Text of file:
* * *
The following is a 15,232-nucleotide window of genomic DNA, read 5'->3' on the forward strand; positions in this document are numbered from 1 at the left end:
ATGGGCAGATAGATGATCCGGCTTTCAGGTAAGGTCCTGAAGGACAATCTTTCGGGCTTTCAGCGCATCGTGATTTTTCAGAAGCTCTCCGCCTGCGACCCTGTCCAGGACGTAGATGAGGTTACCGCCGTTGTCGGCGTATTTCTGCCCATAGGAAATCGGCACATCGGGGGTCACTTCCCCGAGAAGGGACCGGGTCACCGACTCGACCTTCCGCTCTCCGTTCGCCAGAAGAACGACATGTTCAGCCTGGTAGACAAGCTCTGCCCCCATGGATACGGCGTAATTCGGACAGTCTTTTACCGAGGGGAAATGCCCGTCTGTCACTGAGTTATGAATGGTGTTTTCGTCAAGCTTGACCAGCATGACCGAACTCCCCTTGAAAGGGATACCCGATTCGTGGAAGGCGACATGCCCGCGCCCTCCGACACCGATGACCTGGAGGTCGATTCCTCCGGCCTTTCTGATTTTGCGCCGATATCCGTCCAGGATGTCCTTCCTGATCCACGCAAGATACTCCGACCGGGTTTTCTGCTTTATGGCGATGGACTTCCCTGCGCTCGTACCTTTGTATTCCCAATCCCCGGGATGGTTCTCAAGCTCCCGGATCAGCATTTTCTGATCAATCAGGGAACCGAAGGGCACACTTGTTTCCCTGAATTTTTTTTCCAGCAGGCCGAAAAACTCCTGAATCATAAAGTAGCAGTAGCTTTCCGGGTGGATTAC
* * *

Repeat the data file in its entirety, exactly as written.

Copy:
The following is a 15,232-nucleotide window of genomic DNA, read 5'->3' on the forward strand; positions in this document are numbered from 1 at the left end:
ATGGGCAGATAGATGATCCGGCTTTCAGGTAAGGTCCTGAAGGACAATCTTTCGGGCTTTCAGCGCATCGTGATTTTTCAGAAGCTCTCCGCCTGCGACCCTGTCCAGGACGTAGATGAGGTTACCGCCGTTGTCGGCGTATTTCTGCCCATAGGAAATCGGCACATCGGGGGTCACTTCCCCGAGAAGGGACCGGGTCACCGACTCGACCTTCCGCTCTCCGTTCGCCAGAAGAACGACATGTTCAGCCTGGTAGACAAGCTCTGCCCCCATGGATACGGCGTAATTCGGACAGTCTTTTACCGAGGGGAAATGCCCGTCTGTCACTGAGTTATGAATGGTGTTTTCGTCAAGCTTGACCAGCATGACCGAACTCCCCTTGAAAGGGATACCCGATTCGTGGAAGGCGACATGCCCGCGCCCTCCGACACCGATGACCTGGAGGTCGATTCCTCCGGCCTTTCTGATTTTGCGCCGATATCCGTCCAGGATGTCCTTCCTGATCCACGCAAGATACTCCGACCGGGTTTTCTGCTTTATGGCGATGGACTTCCCTGCGCTCGTACCTTTGTATTCCCAATCCCCGGGATGGTTCTCAAGCTCCCGGATCAGCATTTTCTGATCAATCAGGGAACCGAAGGGCACACTTGTTTCCCTGAATTTTTTTTCCAGCAGGCCGAAAAACTCCTGAATCATAAAGTAGCAGTAGCTTTCCGGGTGGATTAC